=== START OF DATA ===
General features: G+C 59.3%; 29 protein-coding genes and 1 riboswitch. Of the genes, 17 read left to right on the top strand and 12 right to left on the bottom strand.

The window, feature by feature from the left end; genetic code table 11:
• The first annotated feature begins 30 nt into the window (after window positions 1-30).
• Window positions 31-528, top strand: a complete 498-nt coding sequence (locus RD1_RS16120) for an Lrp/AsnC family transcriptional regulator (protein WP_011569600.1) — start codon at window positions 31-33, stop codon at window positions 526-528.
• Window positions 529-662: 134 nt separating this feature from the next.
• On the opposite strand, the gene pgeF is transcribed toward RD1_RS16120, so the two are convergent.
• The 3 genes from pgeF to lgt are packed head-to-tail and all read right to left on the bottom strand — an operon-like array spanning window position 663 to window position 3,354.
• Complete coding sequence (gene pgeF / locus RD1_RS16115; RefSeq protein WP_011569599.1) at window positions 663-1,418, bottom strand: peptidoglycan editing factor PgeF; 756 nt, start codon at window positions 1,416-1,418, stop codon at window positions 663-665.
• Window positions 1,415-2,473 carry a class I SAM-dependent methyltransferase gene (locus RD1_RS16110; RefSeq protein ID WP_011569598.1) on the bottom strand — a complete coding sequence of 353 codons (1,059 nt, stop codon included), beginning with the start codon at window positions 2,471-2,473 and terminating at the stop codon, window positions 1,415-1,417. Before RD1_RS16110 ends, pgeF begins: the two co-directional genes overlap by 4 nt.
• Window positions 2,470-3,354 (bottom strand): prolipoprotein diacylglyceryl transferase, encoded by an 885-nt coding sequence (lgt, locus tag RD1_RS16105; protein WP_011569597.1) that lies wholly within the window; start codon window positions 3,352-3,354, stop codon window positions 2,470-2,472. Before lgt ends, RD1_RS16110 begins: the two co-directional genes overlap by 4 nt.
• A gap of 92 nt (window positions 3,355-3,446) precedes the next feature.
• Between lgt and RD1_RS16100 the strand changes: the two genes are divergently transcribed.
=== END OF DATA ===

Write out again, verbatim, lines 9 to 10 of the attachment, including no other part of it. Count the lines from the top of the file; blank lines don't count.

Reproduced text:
• Window positions 1,415-2,473 carry a class I SAM-dependent methyltransferase gene (locus RD1_RS16110; RefSeq protein ID WP_011569598.1) on the bottom strand — a complete coding sequence of 353 codons (1,059 nt, stop codon included), beginning with the start codon at window positions 2,471-2,473 and terminating at the stop codon, window positions 1,415-1,417. Before RD1_RS16110 ends, pgeF begins: the two co-directional genes overlap by 4 nt.
• Window positions 2,470-3,354 (bottom strand): prolipoprotein diacylglyceryl transferase, encoded by an 885-nt coding sequence (lgt, locus tag RD1_RS16105; protein WP_011569597.1) that lies wholly within the window; start codon window positions 3,352-3,354, stop codon window positions 2,470-2,472. Before lgt ends, RD1_RS16110 begins: the two co-directional genes overlap by 4 nt.